An Angus man has played a pivotal role in securing Team GB’s best ever medal haul at a winter Olympic Games.
Jamie Matthew, 30, from Kirriemuir, the GB park and pipe ski coach, returned home victorious after his teen protégé Izzy Atkin picked up Britain’s first ever Olympic skiing medal at the exhilarating competition in PyeongChang, Korea.
The former Webster’s High School pupil was forced to retire from competitive skiing after shattering both heels in an accident.
He was immediately offered a coaching post and has never looked back.
Jamie had competed in ski slopestyle and half pipe disciplines at European and worldwide level before his injury, but at that time they were not Olympic sports.
He said: “I had my accident in February 2012 which ultimately forced my retirement from competitive skiing. I started working as a British team coach in September 2012.
“I competed in slopestyle and halfpipe which became accepted Olympic disciplines in 2012 with Sochi 2014 being their first inclusion in a games.
“When I competed prior to this, there were only invitational style competitions where a brand or company would host competitions and invite skiers to compete.
“I won some European level competitions but no official championships.”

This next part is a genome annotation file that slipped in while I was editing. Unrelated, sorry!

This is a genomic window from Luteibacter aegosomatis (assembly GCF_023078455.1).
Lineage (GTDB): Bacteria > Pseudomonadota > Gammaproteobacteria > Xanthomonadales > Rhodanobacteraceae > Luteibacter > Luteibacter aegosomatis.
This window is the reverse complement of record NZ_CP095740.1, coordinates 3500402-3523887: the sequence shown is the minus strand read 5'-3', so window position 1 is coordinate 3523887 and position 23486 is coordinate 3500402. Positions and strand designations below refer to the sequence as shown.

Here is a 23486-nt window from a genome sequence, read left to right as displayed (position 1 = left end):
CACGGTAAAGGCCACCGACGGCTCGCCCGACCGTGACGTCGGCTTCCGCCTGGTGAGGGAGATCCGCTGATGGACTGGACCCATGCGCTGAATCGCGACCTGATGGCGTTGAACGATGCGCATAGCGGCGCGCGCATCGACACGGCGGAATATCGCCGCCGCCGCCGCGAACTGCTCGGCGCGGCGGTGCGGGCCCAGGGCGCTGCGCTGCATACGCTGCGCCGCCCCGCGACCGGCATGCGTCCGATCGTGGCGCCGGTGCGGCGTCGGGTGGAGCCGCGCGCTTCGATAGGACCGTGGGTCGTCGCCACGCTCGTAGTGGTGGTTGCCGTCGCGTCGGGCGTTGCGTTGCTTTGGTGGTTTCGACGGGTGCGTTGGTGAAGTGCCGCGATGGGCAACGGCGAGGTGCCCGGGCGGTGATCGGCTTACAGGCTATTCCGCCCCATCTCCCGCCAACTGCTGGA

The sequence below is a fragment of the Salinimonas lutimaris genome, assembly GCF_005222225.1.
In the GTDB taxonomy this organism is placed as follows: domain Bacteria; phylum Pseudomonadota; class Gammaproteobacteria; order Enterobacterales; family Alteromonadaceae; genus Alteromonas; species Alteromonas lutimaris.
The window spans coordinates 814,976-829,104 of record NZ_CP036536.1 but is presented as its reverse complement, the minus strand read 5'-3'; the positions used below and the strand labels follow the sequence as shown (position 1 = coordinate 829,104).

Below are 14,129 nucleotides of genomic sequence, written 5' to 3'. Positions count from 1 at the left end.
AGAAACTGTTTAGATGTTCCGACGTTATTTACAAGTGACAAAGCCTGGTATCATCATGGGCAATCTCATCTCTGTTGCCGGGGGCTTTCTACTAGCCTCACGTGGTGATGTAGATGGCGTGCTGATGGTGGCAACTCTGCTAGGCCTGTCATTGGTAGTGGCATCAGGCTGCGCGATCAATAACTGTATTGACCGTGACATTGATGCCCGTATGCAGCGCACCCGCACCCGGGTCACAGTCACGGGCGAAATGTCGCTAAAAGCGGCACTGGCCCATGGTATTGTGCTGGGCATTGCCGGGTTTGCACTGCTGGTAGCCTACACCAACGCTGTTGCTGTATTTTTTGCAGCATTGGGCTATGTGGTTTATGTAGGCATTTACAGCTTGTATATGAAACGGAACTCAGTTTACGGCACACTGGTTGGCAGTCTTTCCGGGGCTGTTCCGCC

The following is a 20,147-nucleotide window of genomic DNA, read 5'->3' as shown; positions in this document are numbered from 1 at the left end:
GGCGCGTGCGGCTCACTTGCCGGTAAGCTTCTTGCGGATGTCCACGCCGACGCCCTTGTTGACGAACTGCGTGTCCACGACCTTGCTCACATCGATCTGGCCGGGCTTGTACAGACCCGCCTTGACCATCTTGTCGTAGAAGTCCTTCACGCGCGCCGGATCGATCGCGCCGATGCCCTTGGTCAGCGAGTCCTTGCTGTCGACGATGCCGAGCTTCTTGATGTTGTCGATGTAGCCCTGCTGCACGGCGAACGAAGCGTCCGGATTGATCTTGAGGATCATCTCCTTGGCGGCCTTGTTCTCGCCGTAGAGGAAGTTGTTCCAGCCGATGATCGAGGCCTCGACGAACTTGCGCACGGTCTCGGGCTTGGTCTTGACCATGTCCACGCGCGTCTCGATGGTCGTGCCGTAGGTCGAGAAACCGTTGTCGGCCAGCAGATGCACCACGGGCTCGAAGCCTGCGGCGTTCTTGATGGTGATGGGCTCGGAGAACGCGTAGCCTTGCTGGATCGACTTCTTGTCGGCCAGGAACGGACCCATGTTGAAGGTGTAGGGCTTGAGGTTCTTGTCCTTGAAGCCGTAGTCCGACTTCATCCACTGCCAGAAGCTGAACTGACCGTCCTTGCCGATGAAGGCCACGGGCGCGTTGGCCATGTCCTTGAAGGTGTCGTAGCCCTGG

Jamie has been instrumental in nurturing the talent of Izzy Atkin and James Woods.
James narrowly missed out on a medal in the men’s ski slopestyle at last month’s Olympic Games – he was lying in bronze medal position with five skiers remaining in the final run, but was overtaken to finish in fourth position.
However, it was 19-year-old Izzy who stole the nation’s heart, winning a historic bronze medal in the women’s ski slopestyle event to claim Great Britain’s first ever Winter Olympics skiing medal.
As the youngest member of the British team, she soared to third place at the Phoenix Snow Park, much to the delight of her coach and the rest of team GB – which picked up a total of one gold and four bronze medals.
Jamie said: “This was the most successful Winter Games for team GB and for skiing overall so it was a good one to be part of.
“Funding has been a big factor in our success.
“Our competitors were not from rich backgrounds, they are all from working class backgrounds but were determined to seek a better life, so UK Sport funding has played a bit part in their success.
“That was a huge driving factor for them.
“The Games at Korea were amazing. We were there for 22 days. It was my first full Olympic Games. I had done a Youth Olympic Games two years ago which were really good and a precursor for us to know what to expect in Korea.
“It was very cold, minus 25 to minus 30 degrees.
“It was a good success for the team and even more memorable in terms of the games being in Korea – they did a very good job running it.
“The infrastructure was incredible.”
Jamie donates seven to eight months of the year coaching the squad abroad with the remainder training in the UK.
He was introduced to skiing as a young boy by his parents, Ewen and Karen.
He said: “Both are enthusiastic skiers. Me and my two brothers were up Glenshee skiing with them as soon as we could walk.”